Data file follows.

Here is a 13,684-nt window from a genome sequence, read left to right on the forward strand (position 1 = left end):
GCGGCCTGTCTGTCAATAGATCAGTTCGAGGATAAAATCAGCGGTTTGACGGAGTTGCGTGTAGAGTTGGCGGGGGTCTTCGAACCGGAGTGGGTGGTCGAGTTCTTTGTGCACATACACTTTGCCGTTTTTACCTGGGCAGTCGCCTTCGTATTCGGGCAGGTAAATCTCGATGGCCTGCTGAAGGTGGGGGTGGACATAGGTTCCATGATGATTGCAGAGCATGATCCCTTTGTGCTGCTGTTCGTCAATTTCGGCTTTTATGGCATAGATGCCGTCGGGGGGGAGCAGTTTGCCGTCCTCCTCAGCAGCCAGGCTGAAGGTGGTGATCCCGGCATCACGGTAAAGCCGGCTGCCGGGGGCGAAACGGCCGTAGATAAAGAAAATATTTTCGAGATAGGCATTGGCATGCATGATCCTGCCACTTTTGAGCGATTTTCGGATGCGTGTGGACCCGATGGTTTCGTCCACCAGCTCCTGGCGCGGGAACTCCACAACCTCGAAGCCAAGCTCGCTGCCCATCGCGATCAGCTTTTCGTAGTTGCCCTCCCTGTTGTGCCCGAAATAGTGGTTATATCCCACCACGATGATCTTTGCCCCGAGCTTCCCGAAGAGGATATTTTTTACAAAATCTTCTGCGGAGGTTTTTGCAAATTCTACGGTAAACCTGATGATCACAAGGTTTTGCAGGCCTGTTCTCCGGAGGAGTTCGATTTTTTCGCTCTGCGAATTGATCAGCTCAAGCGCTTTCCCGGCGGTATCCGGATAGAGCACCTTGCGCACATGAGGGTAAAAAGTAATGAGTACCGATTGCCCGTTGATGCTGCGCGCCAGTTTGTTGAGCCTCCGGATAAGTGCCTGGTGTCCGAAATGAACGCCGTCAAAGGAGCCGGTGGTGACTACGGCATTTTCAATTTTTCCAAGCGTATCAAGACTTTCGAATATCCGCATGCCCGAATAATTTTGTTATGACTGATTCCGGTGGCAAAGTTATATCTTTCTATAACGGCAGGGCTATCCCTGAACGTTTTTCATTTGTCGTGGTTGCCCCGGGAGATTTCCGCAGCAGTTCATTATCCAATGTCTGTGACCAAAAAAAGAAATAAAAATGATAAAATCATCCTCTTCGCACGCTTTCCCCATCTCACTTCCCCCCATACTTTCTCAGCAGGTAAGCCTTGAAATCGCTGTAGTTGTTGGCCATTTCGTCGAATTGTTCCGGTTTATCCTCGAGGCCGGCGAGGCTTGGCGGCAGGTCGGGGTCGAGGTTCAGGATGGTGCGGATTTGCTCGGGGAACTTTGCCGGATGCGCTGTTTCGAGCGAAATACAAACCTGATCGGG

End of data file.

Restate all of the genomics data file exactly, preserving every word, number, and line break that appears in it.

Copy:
Here is a 13,684-nt window from a genome sequence, read left to right on the forward strand (position 1 = left end):
GCGGCCTGTCTGTCAATAGATCAGTTCGAGGATAAAATCAGCGGTTTGACGGAGTTGCGTGTAGAGTTGGCGGGGGTCTTCGAACCGGAGTGGGTGGTCGAGTTCTTTGTGCACATACACTTTGCCGTTTTTACCTGGGCAGTCGCCTTCGTATTCGGGCAGGTAAATCTCGATGGCCTGCTGAAGGTGGGGGTGGACATAGGTTCCATGATGATTGCAGAGCATGATCCCTTTGTGCTGCTGTTCGTCAATTTCGGCTTTTATGGCATAGATGCCGTCGGGGGGGAGCAGTTTGCCGTCCTCCTCAGCAGCCAGGCTGAAGGTGGTGATCCCGGCATCACGGTAAAGCCGGCTGCCGGGGGCGAAACGGCCGTAGATAAAGAAAATATTTTCGAGATAGGCATTGGCATGCATGATCCTGCCACTTTTGAGCGATTTTCGGATGCGTGTGGACCCGATGGTTTCGTCCACCAGCTCCTGGCGCGGGAACTCCACAACCTCGAAGCCAAGCTCGCTGCCCATCGCGATCAGCTTTTCGTAGTTGCCCTCCCTGTTGTGCCCGAAATAGTGGTTATATCCCACCACGATGATCTTTGCCCCGAGCTTCCCGAAGAGGATATTTTTTACAAAATCTTCTGCGGAGGTTTTTGCAAATTCTACGGTAAACCTGATGATCACAAGGTTTTGCAGGCCTGTTCTCCGGAGGAGTTCGATTTTTTCGCTCTGCGAATTGATCAGCTCAAGCGCTTTCCCGGCGGTATCCGGATAGAGCACCTTGCGCACATGAGGGTAAAAAGTAATGAGTACCGATTGCCCGTTGATGCTGCGCGCCAGTTTGTTGAGCCTCCGGATAAGTGCCTGGTGTCCGAAATGAACGCCGTCAAAGGAGCCGGTGGTGACTACGGCATTTTCAATTTTTCCAAGCGTATCAAGACTTTCGAATATCCGCATGCCCGAATAATTTTGTTATGACTGATTCCGGTGGCAAAGTTATATCTTTCTATAACGGCAGGGCTATCCCTGAACGTTTTTCATTTGTCGTGGTTGCCCCGGGAGATTTCCGCAGCAGTTCATTATCCAATGTCTGTGACCAAAAAAAGAAATAAAAATGATAAAATCATCCTCTTCGCACGCTTTCCCCATCTCACTTCCCCCCATACTTTCTCAGCAGGTAAGCCTTGAAATCGCTGTAGTTGTTGGCCATTTCGTCGAATTGTTCCGGTTTATCCTCGAGGCCGGCGAGGCTTGGCGGCAGGTCGGGGTCGAGGTTCAGGATGGTGCGGATTTGCTCGGGGAACTTTGCCGGATGCGCTGTTTCGAGCGAAATACAAACCTGATCGGG